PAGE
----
Sent by Charlene | 3:43 PM | 2-25-2008

Re: Jane Berkley's question on education and NCLB
The article linked at the top of the page, A Dime's Worth of Difference, succinctly states the differences in education plans, mainly merit pay for teachers.

Sent by KG | 4:09 PM | 2-25-2008

Have either of the candidates placed sustained values on the space program, the hundreds of thousands of people who earn a living from its continuance and the millions more that profit or could not live with out the technology it develops or sustains?

My understanding is that while Obama has proposed supporting technology R & D as well as enhancing the nations communications infrastructure, he has proposed diverting portions of NASA's already beleaguered budget to help international aid programs; where as Hilary was pretty much staying the current course of planned NASA projects and objectives. Can this be clarified?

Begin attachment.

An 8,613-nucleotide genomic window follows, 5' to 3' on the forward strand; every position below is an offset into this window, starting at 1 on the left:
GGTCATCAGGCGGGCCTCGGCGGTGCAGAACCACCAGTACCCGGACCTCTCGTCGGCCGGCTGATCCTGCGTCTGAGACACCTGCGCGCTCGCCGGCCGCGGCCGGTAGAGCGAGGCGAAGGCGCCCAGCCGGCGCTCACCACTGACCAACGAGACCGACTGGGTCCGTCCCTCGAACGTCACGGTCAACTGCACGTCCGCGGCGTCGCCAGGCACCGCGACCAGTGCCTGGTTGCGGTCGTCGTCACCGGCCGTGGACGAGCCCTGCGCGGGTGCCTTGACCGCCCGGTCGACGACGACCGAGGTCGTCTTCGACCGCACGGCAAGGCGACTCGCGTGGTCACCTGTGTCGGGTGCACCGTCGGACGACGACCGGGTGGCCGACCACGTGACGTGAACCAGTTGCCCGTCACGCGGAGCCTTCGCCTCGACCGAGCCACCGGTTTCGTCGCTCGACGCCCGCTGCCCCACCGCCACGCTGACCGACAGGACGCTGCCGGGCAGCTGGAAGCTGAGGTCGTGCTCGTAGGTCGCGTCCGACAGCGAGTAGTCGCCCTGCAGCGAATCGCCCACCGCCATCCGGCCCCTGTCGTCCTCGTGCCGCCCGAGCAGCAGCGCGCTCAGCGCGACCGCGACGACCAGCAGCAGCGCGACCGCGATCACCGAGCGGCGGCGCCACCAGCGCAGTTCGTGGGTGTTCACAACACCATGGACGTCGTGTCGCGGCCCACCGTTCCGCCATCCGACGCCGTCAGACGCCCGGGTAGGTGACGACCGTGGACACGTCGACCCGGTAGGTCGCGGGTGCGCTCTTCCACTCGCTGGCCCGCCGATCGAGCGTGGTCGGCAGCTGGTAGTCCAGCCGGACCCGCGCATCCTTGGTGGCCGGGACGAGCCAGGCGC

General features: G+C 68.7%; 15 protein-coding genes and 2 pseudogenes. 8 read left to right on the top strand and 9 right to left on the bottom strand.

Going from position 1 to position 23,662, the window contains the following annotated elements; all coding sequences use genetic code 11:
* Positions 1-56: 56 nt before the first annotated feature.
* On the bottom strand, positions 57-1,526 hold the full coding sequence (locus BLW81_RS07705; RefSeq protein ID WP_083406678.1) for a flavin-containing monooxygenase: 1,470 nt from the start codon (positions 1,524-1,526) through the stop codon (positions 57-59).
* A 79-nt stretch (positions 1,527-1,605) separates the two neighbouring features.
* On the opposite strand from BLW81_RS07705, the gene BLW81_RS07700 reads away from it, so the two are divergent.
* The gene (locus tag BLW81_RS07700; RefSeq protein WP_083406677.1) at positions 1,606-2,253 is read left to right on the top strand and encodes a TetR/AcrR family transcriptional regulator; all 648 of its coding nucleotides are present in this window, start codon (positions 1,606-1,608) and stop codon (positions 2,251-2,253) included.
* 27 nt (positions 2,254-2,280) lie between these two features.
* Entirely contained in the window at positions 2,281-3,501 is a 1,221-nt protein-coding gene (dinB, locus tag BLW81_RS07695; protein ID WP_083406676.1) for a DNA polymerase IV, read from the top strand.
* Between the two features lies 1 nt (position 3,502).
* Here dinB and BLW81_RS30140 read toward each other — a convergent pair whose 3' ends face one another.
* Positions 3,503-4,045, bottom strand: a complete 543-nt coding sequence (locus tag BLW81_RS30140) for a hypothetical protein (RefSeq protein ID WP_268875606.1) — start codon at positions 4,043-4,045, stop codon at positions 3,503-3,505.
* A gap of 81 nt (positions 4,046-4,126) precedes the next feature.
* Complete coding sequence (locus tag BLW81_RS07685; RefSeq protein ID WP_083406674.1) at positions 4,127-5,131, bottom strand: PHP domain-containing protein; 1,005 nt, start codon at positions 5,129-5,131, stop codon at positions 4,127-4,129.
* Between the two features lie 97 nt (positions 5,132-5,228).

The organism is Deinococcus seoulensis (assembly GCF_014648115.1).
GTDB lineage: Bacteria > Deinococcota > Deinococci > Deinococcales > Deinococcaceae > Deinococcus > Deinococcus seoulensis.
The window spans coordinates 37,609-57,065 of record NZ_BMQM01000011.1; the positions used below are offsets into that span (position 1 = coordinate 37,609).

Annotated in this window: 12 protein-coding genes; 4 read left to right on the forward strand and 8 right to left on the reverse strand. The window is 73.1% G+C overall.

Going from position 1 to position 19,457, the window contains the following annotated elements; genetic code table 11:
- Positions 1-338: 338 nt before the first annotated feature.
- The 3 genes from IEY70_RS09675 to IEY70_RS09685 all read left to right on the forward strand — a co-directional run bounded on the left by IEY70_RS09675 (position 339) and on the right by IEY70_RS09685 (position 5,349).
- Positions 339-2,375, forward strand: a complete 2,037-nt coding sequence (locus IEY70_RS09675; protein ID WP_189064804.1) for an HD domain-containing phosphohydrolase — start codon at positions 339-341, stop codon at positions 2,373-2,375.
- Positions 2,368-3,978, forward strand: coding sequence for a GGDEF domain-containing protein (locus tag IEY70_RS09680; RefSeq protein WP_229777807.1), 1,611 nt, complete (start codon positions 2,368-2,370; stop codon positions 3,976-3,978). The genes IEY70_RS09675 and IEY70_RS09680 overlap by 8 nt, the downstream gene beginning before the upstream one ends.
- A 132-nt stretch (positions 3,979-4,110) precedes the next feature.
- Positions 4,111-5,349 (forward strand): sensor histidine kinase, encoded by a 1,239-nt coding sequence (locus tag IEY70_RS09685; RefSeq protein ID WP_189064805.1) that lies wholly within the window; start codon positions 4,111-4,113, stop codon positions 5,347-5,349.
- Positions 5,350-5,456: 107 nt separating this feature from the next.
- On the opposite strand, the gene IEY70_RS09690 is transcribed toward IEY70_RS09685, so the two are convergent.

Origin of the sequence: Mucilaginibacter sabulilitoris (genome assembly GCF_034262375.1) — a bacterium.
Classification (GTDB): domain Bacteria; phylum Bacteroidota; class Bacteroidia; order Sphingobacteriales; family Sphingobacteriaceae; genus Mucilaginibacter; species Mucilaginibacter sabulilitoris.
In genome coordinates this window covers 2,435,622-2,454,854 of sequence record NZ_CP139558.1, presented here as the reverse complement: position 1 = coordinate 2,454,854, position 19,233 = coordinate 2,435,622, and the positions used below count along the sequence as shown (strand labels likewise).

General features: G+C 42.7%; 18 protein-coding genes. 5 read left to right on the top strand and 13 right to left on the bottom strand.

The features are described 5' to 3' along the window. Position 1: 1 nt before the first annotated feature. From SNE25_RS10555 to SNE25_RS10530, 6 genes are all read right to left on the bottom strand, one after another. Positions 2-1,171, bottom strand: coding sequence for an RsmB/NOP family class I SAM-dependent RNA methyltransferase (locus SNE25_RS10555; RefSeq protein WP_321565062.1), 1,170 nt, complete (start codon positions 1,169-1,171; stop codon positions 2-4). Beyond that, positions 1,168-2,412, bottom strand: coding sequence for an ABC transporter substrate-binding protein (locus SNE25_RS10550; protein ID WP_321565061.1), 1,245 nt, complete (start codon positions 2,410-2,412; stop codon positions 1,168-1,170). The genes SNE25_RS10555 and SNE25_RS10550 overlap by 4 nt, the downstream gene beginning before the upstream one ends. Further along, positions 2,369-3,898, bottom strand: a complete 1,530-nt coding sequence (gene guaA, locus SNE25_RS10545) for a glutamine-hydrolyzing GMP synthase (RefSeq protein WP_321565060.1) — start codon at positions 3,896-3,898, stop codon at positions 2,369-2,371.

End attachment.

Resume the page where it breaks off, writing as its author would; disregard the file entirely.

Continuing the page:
In 2005 NASA's FY budget economic plan was approx. 16 billion dollars, which was 37 billion less than the department of education's budget and 412 billion less than the military's which didn't even disclose the number of people they actually employed. NASA isn't funded nearly as well as some people would have you believe. How can we expect successes to celebrate when we eliminate their ability to remain competitive and productive with more projects in deferment than accomplished due to congressional whims and hand tieing?

Sent by Michael from Portland, OR | 4:28 PM | 2-25-2008

Where do the candidates stand on the Department of Peace?
Also, in getting the law changed that gives the corporations personhood rights?

Sent by Reatha | 6:52 PM | 2-25-2008

Support comes from: